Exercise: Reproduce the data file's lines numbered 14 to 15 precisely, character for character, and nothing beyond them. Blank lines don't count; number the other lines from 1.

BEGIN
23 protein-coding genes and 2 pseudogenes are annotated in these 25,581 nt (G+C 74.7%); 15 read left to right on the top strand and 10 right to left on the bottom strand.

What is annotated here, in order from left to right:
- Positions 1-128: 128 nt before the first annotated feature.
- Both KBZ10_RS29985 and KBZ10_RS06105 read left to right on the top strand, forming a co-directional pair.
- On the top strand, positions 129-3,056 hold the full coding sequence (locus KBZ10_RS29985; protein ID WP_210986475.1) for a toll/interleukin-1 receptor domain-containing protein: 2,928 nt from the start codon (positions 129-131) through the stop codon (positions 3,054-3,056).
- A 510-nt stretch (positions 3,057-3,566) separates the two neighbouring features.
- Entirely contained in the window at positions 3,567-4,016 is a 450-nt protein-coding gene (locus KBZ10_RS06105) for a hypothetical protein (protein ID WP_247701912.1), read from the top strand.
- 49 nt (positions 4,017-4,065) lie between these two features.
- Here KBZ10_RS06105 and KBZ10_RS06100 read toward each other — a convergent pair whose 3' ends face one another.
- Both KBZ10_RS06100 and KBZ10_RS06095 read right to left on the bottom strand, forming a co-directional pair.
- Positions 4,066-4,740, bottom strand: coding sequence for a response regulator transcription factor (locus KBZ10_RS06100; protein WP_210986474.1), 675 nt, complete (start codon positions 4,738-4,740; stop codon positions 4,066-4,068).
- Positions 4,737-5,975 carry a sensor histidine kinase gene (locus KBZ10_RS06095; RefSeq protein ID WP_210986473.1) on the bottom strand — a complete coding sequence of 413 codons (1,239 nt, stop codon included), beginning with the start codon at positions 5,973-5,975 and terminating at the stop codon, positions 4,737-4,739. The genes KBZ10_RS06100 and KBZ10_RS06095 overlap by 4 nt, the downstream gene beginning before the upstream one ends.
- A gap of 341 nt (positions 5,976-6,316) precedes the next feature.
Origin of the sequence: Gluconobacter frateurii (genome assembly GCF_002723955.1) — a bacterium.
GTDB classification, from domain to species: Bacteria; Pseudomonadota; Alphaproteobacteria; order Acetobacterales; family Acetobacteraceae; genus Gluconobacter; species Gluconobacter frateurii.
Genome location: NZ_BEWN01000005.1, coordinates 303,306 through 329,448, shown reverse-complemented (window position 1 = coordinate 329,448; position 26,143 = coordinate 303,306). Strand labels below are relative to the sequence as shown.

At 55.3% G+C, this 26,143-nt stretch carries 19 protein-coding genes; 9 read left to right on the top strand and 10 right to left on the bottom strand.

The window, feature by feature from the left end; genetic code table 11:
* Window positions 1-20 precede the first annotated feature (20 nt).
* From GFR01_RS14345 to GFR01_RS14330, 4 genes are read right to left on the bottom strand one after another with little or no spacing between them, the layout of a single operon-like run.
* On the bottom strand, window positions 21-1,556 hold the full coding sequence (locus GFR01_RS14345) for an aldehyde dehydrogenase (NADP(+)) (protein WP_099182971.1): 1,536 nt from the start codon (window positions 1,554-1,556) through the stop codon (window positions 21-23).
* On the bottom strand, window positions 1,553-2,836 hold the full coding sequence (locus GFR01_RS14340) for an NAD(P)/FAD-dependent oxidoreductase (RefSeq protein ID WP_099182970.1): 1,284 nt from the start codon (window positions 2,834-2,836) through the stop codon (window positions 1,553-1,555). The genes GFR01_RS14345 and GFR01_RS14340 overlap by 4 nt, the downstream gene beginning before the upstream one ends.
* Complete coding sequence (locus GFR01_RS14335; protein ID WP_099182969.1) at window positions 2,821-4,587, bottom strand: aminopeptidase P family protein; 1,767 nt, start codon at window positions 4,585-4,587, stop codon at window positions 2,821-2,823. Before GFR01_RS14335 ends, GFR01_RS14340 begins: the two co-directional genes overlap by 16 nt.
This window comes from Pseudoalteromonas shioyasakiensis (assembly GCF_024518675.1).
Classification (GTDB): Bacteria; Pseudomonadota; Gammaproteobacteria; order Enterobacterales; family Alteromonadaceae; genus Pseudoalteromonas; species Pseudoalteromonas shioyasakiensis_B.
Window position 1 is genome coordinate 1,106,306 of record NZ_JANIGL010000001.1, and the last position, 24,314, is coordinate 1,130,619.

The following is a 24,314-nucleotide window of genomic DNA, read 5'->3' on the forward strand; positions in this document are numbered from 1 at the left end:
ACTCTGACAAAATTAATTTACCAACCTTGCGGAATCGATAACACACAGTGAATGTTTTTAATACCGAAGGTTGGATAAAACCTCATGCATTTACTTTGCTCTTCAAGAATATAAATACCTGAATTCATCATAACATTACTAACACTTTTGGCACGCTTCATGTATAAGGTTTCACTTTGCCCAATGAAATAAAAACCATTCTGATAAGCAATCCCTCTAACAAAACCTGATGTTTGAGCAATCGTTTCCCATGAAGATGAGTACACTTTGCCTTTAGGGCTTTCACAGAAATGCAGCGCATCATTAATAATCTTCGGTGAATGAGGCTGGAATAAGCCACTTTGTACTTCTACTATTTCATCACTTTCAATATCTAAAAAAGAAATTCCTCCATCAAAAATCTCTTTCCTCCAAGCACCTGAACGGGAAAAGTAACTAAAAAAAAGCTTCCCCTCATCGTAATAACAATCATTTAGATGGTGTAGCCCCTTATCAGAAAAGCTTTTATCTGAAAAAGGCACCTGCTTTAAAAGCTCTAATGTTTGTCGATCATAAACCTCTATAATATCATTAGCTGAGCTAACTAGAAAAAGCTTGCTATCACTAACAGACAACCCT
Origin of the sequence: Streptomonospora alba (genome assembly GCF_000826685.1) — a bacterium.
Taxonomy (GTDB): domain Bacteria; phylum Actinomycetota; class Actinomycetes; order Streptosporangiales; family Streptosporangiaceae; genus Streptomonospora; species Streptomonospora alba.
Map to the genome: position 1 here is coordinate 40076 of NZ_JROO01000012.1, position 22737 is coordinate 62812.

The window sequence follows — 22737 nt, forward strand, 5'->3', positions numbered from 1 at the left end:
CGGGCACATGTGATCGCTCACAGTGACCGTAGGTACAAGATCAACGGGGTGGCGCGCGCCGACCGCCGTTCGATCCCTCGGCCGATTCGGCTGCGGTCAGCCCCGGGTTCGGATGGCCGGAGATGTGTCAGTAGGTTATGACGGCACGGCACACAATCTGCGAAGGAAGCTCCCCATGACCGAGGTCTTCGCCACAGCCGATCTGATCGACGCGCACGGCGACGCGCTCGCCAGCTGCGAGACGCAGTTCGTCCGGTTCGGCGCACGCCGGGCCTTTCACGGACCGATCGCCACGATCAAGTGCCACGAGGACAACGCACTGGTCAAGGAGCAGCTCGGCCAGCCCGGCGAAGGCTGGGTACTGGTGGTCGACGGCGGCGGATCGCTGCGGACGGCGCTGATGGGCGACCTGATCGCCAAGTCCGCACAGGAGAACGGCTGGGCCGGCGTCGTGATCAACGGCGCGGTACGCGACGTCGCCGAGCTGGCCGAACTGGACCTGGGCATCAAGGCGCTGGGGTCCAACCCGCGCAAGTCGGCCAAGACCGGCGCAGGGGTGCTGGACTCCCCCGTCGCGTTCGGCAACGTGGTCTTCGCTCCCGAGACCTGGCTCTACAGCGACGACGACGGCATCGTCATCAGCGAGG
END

Origin of the sequence: Gluconobacter frateurii (genome assembly GCF_002723955.1) — a bacterium.
GTDB classification, from domain to species: Bacteria; Pseudomonadota; Alphaproteobacteria; order Acetobacterales; family Acetobacteraceae; genus Gluconobacter; species Gluconobacter frateurii.